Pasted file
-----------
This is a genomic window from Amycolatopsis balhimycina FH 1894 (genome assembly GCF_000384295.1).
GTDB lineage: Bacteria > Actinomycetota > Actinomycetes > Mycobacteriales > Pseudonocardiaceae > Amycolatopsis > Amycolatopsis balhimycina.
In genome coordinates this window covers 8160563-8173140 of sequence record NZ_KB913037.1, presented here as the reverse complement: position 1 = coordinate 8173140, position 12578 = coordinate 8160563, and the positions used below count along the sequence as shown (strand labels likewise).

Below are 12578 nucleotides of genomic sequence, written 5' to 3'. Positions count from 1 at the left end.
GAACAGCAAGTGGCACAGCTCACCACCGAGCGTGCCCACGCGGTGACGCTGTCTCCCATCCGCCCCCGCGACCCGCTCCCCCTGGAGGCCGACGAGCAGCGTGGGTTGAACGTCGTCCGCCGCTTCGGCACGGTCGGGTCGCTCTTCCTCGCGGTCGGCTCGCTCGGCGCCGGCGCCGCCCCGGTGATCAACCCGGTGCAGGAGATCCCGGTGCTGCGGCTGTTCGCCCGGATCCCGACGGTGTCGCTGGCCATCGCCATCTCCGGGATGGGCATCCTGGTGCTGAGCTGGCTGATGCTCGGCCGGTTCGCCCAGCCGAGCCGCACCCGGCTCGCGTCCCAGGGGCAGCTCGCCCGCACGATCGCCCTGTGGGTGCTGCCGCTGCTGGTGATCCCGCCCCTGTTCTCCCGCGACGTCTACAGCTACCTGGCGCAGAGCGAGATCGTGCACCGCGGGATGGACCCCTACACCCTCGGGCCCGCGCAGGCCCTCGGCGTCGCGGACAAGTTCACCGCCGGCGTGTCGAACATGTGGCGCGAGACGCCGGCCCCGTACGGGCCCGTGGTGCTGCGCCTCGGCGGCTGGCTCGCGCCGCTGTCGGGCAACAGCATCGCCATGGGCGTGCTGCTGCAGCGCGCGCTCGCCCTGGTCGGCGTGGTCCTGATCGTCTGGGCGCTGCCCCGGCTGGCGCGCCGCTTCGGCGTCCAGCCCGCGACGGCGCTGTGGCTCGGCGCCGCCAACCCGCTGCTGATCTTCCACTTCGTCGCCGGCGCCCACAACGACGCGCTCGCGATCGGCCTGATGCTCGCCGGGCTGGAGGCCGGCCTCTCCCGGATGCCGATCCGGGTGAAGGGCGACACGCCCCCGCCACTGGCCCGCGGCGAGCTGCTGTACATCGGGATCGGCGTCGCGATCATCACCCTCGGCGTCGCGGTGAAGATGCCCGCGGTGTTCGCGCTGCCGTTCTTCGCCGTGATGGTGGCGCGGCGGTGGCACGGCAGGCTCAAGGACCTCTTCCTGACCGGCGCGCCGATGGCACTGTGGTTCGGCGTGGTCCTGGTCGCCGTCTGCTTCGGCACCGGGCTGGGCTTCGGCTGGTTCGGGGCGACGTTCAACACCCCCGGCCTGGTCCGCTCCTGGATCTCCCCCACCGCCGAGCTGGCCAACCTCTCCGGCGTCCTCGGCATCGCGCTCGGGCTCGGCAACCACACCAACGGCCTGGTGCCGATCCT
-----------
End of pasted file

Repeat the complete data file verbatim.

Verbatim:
This is a genomic window from Amycolatopsis balhimycina FH 1894 (genome assembly GCF_000384295.1).
GTDB lineage: Bacteria > Actinomycetota > Actinomycetes > Mycobacteriales > Pseudonocardiaceae > Amycolatopsis > Amycolatopsis balhimycina.
In genome coordinates this window covers 8160563-8173140 of sequence record NZ_KB913037.1, presented here as the reverse complement: position 1 = coordinate 8173140, position 12578 = coordinate 8160563, and the positions used below count along the sequence as shown (strand labels likewise).

Below are 12578 nucleotides of genomic sequence, written 5' to 3'. Positions count from 1 at the left end.
GAACAGCAAGTGGCACAGCTCACCACCGAGCGTGCCCACGCGGTGACGCTGTCTCCCATCCGCCCCCGCGACCCGCTCCCCCTGGAGGCCGACGAGCAGCGTGGGTTGAACGTCGTCCGCCGCTTCGGCACGGTCGGGTCGCTCTTCCTCGCGGTCGGCTCGCTCGGCGCCGGCGCCGCCCCGGTGATCAACCCGGTGCAGGAGATCCCGGTGCTGCGGCTGTTCGCCCGGATCCCGACGGTGTCGCTGGCCATCGCCATCTCCGGGATGGGCATCCTGGTGCTGAGCTGGCTGATGCTCGGCCGGTTCGCCCAGCCGAGCCGCACCCGGCTCGCGTCCCAGGGGCAGCTCGCCCGCACGATCGCCCTGTGGGTGCTGCCGCTGCTGGTGATCCCGCCCCTGTTCTCCCGCGACGTCTACAGCTACCTGGCGCAGAGCGAGATCGTGCACCGCGGGATGGACCCCTACACCCTCGGGCCCGCGCAGGCCCTCGGCGTCGCGGACAAGTTCACCGCCGGCGTGTCGAACATGTGGCGCGAGACGCCGGCCCCGTACGGGCCCGTGGTGCTGCGCCTCGGCGGCTGGCTCGCGCCGCTGTCGGGCAACAGCATCGCCATGGGCGTGCTGCTGCAGCGCGCGCTCGCCCTGGTCGGCGTGGTCCTGATCGTCTGGGCGCTGCCCCGGCTGGCGCGCCGCTTCGGCGTCCAGCCCGCGACGGCGCTGTGGCTCGGCGCCGCCAACCCGCTGCTGATCTTCCACTTCGTCGCCGGCGCCCACAACGACGCGCTCGCGATCGGCCTGATGCTCGCCGGGCTGGAGGCCGGCCTCTCCCGGATGCCGATCCGGGTGAAGGGCGACACGCCCCCGCCACTGGCCCGCGGCGAGCTGCTGTACATCGGGATCGGCGTCGCGATCATCACCCTCGGCGTCGCGGTGAAGATGCCCGCGGTGTTCGCGCTGCCGTTCTTCGCCGTGATGGTGGCGCGGCGGTGGCACGGCAGGCTCAAGGACCTCTTCCTGACCGGCGCGCCGATGGCACTGTGGTTCGGCGTGGTCCTGGTCGCCGTCTGCTTCGGCACCGGGCTGGGCTTCGGCTGGTTCGGGGCGACGTTCAACACCCCCGGCCTGGTCCGCTCCTGGATCTCCCCCACCGCCGAGCTGGCCAACCTCTCCGGCGTCCTCGGCATCGCGCTCGGGCTCGGCAACCACACCAACGGCCTGGTGCCGATCCT